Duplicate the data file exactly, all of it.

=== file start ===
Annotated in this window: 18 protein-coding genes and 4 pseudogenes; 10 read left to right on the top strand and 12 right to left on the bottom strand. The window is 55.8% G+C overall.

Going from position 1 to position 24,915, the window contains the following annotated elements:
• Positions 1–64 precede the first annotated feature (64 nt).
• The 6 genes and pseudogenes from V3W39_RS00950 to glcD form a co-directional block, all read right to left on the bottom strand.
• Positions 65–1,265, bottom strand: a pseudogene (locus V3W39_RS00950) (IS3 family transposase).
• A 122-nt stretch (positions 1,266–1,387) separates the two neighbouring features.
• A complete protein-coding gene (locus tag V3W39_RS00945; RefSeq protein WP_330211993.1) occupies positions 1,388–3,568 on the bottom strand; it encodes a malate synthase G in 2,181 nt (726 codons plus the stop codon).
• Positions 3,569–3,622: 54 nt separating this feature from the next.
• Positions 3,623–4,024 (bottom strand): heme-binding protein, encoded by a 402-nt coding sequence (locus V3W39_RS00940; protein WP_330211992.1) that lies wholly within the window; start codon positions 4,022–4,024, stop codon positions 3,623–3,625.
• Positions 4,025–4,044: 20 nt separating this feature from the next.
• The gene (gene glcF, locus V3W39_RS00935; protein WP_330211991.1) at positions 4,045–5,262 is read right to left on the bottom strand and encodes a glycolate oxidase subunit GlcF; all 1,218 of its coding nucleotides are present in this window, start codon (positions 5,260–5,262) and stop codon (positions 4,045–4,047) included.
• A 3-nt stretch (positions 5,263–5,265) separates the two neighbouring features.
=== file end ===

Annotated in this window: 18 protein-coding genes and 4 pseudogenes; 10 read left to right on the top strand and 12 right to left on the bottom strand. The window is 55.8% G+C overall.

Going from position 1 to position 24,915, the window contains the following annotated elements:
• Positions 1–64 precede the first annotated feature (64 nt).
• The 6 genes and pseudogenes from V3W39_RS00950 to glcD form a co-directional block, all read right to left on the bottom strand.
• Positions 65–1,265, bottom strand: a pseudogene (locus V3W39_RS00950) (IS3 family transposase).
• A 122-nt stretch (positions 1,266–1,387) separates the two neighbouring features.
• A complete protein-coding gene (locus tag V3W39_RS00945; RefSeq protein WP_330211993.1) occupies positions 1,388–3,568 on the bottom strand; it encodes a malate synthase G in 2,181 nt (726 codons plus the stop codon).
• Positions 3,569–3,622: 54 nt separating this feature from the next.
• Positions 3,623–4,024 (bottom strand): heme-binding protein, encoded by a 402-nt coding sequence (locus V3W39_RS00940; protein WP_330211992.1) that lies wholly within the window; start codon positions 4,022–4,024, stop codon positions 3,623–3,625.
• Positions 4,025–4,044: 20 nt separating this feature from the next.
• The gene (gene glcF, locus V3W39_RS00935; protein WP_330211991.1) at positions 4,045–5,262 is read right to left on the bottom strand and encodes a glycolate oxidase subunit GlcF; all 1,218 of its coding nucleotides are present in this window, start codon (positions 5,260–5,262) and stop codon (positions 4,045–4,047) included.
• A 3-nt stretch (positions 5,263–5,265) separates the two neighbouring features.